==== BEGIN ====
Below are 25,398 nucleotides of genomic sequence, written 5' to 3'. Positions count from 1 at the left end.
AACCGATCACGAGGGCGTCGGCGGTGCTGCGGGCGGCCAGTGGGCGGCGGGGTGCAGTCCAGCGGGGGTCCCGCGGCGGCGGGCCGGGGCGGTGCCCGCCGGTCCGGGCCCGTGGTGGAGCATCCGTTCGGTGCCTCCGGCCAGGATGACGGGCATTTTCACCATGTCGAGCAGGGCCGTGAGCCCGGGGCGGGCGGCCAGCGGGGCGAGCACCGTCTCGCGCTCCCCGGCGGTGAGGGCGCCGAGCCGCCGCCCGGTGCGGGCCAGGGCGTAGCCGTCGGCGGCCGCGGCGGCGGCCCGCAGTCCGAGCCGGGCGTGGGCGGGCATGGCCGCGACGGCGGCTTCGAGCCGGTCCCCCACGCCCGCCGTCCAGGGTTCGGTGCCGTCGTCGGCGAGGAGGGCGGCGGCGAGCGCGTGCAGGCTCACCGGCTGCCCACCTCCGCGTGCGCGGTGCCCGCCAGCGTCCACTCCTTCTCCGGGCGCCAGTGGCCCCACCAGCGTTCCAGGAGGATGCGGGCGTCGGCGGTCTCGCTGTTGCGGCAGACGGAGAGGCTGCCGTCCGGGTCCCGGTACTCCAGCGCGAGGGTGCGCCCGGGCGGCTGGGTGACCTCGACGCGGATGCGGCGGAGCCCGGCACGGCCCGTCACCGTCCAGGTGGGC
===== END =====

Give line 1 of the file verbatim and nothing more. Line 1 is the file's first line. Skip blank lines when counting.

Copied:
Below are 25,398 nucleotides of genomic sequence, written 5' to 3'. Positions count from 1 at the left end.